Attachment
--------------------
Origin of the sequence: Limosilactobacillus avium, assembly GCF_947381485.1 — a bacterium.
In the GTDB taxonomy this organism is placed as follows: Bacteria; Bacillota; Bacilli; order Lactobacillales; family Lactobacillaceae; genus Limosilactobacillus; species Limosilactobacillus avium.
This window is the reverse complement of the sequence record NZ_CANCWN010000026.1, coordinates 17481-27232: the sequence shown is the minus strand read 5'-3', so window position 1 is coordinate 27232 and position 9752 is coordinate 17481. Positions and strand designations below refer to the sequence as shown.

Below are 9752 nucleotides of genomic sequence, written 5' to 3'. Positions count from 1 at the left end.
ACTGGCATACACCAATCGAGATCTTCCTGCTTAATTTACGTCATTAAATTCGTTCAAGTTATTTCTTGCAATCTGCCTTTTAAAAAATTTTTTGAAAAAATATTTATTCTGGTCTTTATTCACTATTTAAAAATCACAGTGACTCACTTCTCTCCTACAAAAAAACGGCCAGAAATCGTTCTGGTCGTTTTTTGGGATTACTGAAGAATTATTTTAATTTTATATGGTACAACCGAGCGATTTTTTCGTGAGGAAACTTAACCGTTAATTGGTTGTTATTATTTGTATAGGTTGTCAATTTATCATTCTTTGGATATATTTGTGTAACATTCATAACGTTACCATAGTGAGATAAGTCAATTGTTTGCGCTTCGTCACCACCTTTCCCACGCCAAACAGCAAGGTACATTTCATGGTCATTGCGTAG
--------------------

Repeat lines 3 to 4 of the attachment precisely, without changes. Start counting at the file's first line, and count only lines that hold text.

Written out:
This window is the reverse complement of the sequence record NZ_CANCWN010000026.1, coordinates 17481-27232: the sequence shown is the minus strand read 5'-3', so window position 1 is coordinate 27232 and position 9752 is coordinate 17481. Positions and strand designations below refer to the sequence as shown.

Below are 9752 nucleotides of genomic sequence, written 5' to 3'. Positions count from 1 at the left end.